LIMERICK, Maine — It’s springtime at the Libby farm in Limerick.
Aaron Libby and his team have been hard at work, trimming bushes and trees across his 40-acre fruit orchard.
On a warm April afternoon, Libby stood at the highest point of his farm and looked down at rows of blueberries, raspberries, plums, and apples.
Still a sea of gray in the spring, it becomes a technicolor tapestry during the summer months.
NEWS CENTER Maine meteorologist Todd Gutner walked the farm with Libby during the spring and summer of 2021. The third-generation fruit farmer explained how he has noticed the effects of climate change on the farm, with milder winters, earlier springs, and unpredictable thaws and cold snaps.
"An earlier season’s great. It gets things going, especially for us. We want to be open the earliest we can be open," he told Gutner. "However, when you get the blossoms open, those blossoms are very, very tender."
During the recent visit, Libby showed detailed charts created by multiple universities that determine how much cold his blueberries can handle at each point in their growth. It’s close to an exact science.
The farm saw an average winter this year, with just enough snowpack to insulate the trees, Libby said. He is on pace for a strong July opening.
But, while he has charts and decades of knowledge on blueberries and apples, downhill from the traditional Maine crops, climate change is allowing Libby to take a gamble on another fruit: peaches.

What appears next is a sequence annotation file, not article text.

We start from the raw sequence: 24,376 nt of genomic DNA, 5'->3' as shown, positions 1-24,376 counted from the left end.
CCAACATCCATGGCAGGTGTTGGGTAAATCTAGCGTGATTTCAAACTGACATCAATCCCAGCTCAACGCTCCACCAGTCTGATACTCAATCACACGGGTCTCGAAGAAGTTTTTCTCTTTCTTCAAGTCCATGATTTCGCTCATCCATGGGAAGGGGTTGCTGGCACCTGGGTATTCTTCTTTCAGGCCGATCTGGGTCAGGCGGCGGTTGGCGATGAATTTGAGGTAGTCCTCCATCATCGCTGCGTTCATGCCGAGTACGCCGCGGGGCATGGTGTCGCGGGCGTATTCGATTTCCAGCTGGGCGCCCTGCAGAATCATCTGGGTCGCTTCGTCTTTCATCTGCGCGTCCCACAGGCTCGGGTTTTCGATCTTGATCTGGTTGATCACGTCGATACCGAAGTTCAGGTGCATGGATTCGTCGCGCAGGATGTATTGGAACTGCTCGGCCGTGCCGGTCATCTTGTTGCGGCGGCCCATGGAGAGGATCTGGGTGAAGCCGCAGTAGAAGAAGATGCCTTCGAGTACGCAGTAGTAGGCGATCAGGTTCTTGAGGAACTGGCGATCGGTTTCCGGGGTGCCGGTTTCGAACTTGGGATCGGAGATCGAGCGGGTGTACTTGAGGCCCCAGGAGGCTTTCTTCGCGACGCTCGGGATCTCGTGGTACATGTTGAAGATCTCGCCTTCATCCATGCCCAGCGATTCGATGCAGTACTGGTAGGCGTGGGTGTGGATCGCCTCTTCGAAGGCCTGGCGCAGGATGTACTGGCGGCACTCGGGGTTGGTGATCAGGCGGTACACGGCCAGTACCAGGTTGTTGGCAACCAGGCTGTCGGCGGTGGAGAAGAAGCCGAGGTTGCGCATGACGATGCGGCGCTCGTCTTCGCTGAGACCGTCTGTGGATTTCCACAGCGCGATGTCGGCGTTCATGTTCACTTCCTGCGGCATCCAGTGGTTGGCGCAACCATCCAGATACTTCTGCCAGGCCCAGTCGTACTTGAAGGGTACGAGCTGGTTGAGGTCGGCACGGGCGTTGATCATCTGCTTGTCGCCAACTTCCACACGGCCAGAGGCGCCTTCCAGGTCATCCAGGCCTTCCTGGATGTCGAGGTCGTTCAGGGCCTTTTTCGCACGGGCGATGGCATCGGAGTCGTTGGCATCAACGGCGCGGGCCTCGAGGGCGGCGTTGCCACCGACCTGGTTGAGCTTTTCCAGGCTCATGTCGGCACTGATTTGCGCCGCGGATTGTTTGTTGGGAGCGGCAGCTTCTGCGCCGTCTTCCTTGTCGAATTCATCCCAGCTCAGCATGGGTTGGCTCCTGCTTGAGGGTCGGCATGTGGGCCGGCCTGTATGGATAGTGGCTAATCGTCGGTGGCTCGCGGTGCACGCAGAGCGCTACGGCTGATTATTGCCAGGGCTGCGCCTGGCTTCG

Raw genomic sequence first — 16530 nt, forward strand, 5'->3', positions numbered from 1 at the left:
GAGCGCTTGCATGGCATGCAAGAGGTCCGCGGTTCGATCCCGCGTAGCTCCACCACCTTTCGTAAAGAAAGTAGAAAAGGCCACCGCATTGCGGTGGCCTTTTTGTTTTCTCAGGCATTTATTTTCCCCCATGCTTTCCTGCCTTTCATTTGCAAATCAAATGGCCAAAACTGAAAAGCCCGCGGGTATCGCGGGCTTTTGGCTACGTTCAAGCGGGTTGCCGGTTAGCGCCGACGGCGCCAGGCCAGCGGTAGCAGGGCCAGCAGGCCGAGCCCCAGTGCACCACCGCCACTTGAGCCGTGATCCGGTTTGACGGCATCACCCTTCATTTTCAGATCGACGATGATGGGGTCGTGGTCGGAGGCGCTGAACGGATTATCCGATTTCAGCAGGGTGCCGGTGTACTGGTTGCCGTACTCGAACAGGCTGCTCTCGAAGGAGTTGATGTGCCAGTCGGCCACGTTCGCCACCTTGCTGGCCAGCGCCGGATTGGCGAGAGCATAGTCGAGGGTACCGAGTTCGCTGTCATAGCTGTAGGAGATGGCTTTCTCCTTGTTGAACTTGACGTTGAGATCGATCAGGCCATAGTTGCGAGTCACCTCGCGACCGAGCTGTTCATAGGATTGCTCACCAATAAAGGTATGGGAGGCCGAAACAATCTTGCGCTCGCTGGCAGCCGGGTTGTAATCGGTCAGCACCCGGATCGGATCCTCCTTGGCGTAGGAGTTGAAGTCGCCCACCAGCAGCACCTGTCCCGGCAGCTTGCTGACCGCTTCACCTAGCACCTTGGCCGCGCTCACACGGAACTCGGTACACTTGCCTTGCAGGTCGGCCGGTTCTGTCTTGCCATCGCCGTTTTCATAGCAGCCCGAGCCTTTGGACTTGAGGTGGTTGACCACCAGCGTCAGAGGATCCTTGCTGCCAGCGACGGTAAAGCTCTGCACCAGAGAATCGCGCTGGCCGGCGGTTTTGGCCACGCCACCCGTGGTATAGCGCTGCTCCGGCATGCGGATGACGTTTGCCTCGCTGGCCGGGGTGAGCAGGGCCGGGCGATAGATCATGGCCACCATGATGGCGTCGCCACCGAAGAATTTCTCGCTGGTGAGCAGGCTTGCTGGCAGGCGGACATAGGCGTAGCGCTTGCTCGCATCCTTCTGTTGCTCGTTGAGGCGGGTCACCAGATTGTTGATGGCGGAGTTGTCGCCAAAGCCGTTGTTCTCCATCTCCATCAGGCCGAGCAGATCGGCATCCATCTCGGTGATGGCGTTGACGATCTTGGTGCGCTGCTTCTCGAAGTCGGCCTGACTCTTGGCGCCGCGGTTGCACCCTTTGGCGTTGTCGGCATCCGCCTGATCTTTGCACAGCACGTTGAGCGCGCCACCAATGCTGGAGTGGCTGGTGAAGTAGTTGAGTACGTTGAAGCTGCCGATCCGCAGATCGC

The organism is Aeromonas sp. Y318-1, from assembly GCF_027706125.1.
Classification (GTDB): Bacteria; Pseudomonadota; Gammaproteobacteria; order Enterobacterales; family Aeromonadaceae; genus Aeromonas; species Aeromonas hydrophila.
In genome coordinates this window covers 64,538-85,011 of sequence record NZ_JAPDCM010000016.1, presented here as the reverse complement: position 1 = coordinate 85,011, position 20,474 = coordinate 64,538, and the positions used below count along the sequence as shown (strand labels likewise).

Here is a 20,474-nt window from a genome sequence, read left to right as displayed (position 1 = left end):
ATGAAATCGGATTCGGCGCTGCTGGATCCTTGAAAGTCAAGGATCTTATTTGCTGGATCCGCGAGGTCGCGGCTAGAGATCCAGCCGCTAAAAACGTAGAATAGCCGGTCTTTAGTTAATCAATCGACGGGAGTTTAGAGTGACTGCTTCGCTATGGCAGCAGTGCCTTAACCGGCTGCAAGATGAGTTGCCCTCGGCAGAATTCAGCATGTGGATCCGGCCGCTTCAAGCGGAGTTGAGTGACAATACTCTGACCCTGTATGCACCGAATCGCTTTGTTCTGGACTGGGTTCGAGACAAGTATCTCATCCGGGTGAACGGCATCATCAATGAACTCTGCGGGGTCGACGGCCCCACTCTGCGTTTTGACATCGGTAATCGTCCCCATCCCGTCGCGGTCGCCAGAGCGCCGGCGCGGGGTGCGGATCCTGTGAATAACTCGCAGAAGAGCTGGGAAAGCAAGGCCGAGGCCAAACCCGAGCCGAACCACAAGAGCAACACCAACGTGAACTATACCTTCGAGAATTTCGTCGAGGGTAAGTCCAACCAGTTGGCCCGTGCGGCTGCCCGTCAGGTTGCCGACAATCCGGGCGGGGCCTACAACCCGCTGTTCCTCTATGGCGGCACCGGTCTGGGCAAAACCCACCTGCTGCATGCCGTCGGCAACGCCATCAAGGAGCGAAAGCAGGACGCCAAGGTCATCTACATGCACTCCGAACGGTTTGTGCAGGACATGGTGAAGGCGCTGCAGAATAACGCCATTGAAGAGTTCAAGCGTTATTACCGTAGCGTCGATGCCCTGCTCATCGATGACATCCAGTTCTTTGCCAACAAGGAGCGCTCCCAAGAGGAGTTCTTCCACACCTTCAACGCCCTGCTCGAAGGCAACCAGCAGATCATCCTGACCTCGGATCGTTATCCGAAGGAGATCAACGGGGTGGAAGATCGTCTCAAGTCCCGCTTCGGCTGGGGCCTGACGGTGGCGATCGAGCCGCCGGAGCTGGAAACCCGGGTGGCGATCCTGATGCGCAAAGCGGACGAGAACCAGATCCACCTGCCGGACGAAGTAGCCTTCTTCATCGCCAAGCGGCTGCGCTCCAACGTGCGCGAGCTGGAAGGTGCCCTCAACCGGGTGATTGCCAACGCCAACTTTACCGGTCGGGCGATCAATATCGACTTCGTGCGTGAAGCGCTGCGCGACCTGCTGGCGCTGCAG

"Twenty years ago, 30 years ago, to have 5 acres of peaches in the ground would be very risky, that’s for sure," he said. "It’s still risky now, but those are some of the advantages you’re getting with a longer growing season and less cold temps."
Libby said Maine peach farms are still on the northern edge of viability. Luckily, they’re not in this venture alone.
Dr. Renae Moran is a problem solver for Maine farmers.
"Farmers share their experiences with me and they ask me to help them solve their big problems, and little problems, like what varieties to plant," Moran briefly smiled.
The University of Maine tree fruit specialist works with 80 farms. Not only has she observed the rise in peach popularity, she’s busy growing 20 varieties of her own, in a search for the one the produces the best fruit in Maine’s climate.
And it's valuable fruit at that.
"Even though they don’t yield very well, the price makes it worthwhile, and the way peaches can draw in customers makes it worth having them," she said.
Customers have proven they'll come get them.
Libby's farm, Libby & Son U-Picks, is 100 percent pick-your-own, much different from the wholesale operation Libby's ancestors used to work.
If Moran’s work produces hearty trees that become less risky for farmers like Libby, the peach could eventually stop being exotic in our neck of the woods.
It could become just as recognizable as any other fruit during a summer orchard stroll in Maine.